Marham Tornadoes under attack from missiles

An RAF Tornado about to take off on a sortie. Nick Ansell/PA Wire

An RAF Tornado about to take off on a sortie. Nick Ansell/PA Wire - Credit: PA

RAF war planes attacking Islamic State forces in Iraq and Syria have reported coming under attack from surface-to-air missiles, a senior British commander has said.

Tornado GR4 aircraft from the Norfolk base have been carrying out airstrikes against Islamic State targets along with Typhoon jets from RAF Coningsbury, Lincs.

Lieutenant General Mark Carleton-Smith said the superior defensive equipment deployed by the coalition meant that the militants - also referred to as Daesh - had so far failed to bring down a coalition aircraft.

'We have always made the operational assumption that the Daesh inventory might at some juncture include surface-to-air missiles,' he said.

'There have been reports of engagements - several are of United Kingdom aircraft - but to no material effect as a result of the defensive aids suites that they are carrying and the tactics the coalition employs. They detect the missile as it is launched.'

Aircraft can deploy flares to distract heat-seeking missiles and perform evasive manoeuvres when a missile is launched from the ground.

Iraqi government forces backed by the US-led coalition are 'on the cusp' of taking Islamic State's (IS) last major stronghold in the country, Defence Secretary Sir Michael Fallon has said.

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Sir Michael, who has returned from a three-day visit to Iraq where he met senior government figures, said the operation to take the city of Mosul would begin 'in the next few weeks'.

Two years after the RAF began military operations against IS - also referred to as Daesh - UK warplanes were stepping up attacks on the militants' positions ahead of the offensive, striking more than 100 targets in and around the city.

'The RAF is now operating at the highest tempo in a single theatre for over 25 years,' Sir Michael said.

'There is no doubt that Daesh is facing defeat. We are on the cusp of liberating the last major city in Iraq - Mosul.

'Having spoken to the commanders of the troops involved, their self-belief and determination is very clear.

'Though Mosul is a large and complex city, it will fall and will fall soon. I expect the operation for its encirclement to begin in the next few weeks.'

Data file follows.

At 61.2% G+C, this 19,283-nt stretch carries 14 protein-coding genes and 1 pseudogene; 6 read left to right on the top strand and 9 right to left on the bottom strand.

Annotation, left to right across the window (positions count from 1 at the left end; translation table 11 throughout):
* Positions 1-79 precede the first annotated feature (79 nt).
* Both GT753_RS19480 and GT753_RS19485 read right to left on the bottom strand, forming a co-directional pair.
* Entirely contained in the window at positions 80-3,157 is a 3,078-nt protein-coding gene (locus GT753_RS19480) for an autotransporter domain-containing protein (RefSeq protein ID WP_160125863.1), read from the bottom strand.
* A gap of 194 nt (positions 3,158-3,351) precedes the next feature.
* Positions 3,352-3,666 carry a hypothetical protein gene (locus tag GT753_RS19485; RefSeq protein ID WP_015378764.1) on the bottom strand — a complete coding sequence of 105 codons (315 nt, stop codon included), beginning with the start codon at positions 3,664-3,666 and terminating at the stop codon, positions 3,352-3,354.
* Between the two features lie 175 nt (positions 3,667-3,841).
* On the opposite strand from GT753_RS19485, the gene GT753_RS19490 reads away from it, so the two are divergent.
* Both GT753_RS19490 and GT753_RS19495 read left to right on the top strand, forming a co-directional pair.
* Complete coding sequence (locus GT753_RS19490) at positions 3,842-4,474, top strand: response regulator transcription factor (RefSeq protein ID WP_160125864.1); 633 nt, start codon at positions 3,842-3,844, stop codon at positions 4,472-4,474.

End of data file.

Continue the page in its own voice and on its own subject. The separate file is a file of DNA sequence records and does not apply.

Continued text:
Lieut Gen Carleton-Smith said coalition air strikes were keeping up the pressure on IS, destroying 'close to a billion dollars' in IS's illegally held 'cash stockpile'.

'We are disrupting Daesh command and control with targeted strikes that are restricting their freedom of movement and their logistic resupply,' he said.

Sir Michael acknowledged that the fall of Mosul would not mean the end of IS in Iraq, but said that it should be possible to drive them out of the country within the coming months.

'There remain pockets of Daesh resistance. However, we estimated at the beginning a three-year campaign. Two years on we have made significant progress. Daesh is a failing organisation,' he said.

'We ought to be able to get Daesh out of Iraq over the next few months - the remaining months of this year and next year.'

Coalition defence ministers will meet next month to discuss how to deal with the estimated 8,000 foreign nationals fighting with IS - including around 400 UK nationals - some of whom are expected to try to return to Europe.

'The partners in the coalition are very clear that their nationals who have gone off to fight and may have been involved in barbaric crimes should not be allowed to slip through the net without facing justice,' he said.

Sir Michael acknowledged that the struggle against IS in Syria was 'more complicated' but insisted that 'significant progress' had been made.

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